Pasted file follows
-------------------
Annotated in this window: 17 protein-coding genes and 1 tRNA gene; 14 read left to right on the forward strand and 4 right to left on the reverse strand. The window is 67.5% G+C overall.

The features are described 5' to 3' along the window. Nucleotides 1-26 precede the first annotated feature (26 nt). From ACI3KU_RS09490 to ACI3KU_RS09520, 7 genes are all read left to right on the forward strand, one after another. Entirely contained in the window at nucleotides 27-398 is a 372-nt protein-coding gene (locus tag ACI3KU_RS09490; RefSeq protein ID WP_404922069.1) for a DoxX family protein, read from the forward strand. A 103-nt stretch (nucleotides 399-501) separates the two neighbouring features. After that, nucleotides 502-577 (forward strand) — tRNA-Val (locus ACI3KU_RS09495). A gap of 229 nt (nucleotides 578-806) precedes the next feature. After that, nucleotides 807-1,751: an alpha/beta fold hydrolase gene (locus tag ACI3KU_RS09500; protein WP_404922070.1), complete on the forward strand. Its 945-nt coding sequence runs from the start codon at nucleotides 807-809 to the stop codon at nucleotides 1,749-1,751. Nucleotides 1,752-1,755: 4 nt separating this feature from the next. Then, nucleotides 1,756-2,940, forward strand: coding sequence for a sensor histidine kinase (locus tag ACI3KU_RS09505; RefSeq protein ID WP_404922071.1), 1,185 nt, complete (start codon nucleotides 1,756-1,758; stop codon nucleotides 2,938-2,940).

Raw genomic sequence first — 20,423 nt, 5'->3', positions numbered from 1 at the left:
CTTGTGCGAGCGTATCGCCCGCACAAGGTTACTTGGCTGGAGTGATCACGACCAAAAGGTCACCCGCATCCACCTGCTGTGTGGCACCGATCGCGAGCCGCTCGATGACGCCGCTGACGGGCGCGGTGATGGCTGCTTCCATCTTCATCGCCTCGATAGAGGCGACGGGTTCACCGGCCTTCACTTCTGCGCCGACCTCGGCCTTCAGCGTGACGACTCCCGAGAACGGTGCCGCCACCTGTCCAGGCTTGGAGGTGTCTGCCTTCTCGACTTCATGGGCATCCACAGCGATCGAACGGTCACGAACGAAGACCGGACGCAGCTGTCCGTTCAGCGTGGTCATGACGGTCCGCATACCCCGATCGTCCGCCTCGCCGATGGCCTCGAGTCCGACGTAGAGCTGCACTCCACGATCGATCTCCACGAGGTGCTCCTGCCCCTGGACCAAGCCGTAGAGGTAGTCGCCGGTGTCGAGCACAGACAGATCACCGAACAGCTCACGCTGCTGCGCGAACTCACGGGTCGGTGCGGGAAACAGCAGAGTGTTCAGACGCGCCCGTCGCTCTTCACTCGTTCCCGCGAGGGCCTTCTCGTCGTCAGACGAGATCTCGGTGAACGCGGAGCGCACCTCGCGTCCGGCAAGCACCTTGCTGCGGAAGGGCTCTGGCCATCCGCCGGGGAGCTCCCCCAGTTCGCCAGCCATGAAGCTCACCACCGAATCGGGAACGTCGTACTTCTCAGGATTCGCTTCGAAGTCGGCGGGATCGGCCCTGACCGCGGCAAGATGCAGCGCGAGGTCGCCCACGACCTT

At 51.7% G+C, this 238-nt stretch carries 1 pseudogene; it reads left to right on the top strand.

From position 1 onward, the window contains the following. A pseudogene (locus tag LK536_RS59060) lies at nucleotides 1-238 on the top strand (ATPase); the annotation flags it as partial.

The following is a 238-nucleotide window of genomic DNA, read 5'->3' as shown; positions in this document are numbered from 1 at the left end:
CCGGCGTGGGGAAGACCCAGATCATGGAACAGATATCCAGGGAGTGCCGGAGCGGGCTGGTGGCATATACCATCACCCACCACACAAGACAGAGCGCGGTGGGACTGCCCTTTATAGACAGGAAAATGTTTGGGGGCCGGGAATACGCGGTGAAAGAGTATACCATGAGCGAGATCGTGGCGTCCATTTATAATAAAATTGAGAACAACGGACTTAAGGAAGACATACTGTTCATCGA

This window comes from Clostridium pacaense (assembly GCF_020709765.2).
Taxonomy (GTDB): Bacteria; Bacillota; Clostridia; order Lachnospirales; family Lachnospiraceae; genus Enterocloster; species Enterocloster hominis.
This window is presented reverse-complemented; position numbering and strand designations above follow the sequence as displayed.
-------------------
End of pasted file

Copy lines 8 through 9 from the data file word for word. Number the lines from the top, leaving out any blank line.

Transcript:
CCGGCGTGGGGAAGACCCAGATCATGGAACAGATATCCAGGGAGTGCCGGAGCGGGCTGGTGGCATATACCATCACCCACCACACAAGACAGAGCGCGGTGGGACTGCCCTTTATAGACAGGAAAATGTTTGGGGGCCGGGAATACGCGGTGAAAGAGTATACCATGAGCGAGATCGTGGCGTCCATTTATAATAAAATTGAGAACAACGGACTTAAGGAAGACATACTGTTCATCGA

This window comes from Clostridium pacaense (assembly GCF_020709765.2).